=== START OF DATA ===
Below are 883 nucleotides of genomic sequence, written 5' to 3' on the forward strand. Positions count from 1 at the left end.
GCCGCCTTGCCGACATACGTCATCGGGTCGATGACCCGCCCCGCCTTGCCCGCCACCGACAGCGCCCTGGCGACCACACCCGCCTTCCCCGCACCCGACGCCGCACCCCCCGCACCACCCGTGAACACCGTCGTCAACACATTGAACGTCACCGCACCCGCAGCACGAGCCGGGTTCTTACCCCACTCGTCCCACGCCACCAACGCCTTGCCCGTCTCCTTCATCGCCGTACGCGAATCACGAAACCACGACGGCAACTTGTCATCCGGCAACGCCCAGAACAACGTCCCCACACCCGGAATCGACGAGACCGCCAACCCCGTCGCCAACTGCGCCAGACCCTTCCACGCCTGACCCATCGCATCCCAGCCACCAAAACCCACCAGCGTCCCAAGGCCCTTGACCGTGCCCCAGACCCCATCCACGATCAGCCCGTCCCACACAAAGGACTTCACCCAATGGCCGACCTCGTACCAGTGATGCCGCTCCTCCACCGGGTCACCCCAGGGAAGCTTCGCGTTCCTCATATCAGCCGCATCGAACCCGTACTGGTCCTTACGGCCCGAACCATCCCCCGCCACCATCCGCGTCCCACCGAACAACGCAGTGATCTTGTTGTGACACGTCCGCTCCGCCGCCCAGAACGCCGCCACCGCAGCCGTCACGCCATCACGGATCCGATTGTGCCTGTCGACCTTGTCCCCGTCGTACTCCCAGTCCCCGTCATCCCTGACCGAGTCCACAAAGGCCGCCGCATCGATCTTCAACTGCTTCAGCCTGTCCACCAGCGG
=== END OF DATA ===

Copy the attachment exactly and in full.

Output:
Below are 883 nucleotides of genomic sequence, written 5' to 3' on the forward strand. Positions count from 1 at the left end.
GCCGCCTTGCCGACATACGTCATCGGGTCGATGACCCGCCCCGCCTTGCCCGCCACCGACAGCGCCCTGGCGACCACACCCGCCTTCCCCGCACCCGACGCCGCACCCCCCGCACCACCCGTGAACACCGTCGTCAACACATTGAACGTCACCGCACCCGCAGCACGAGCCGGGTTCTTACCCCACTCGTCCCACGCCACCAACGCCTTGCCCGTCTCCTTCATCGCCGTACGCGAATCACGAAACCACGACGGCAACTTGTCATCCGGCAACGCCCAGAACAACGTCCCCACACCCGGAATCGACGAGACCGCCAACCCCGTCGCCAACTGCGCCAGACCCTTCCACGCCTGACCCATCGCATCCCAGCCACCAAAACCCACCAGCGTCCCAAGGCCCTTGACCGTGCCCCAGACCCCATCCACGATCAGCCCGTCCCACACAAAGGACTTCACCCAATGGCCGACCTCGTACCAGTGATGCCGCTCCTCCACCGGGTCACCCCAGGGAAGCTTCGCGTTCCTCATATCAGCCGCATCGAACCCGTACTGGTCCTTACGGCCCGAACCATCCCCCGCCACCATCCGCGTCCCACCGAACAACGCAGTGATCTTGTTGTGACACGTCCGCTCCGCCGCCCAGAACGCCGCCACCGCAGCCGTCACGCCATCACGGATCCGATTGTGCCTGTCGACCTTGTCCCCGTCGTACTCCCAGTCCCCGTCATCCCTGACCGAGTCCACAAAGGCCGCCGCATCGATCTTCAACTGCTTCAGCCTGTCCACCAGCGG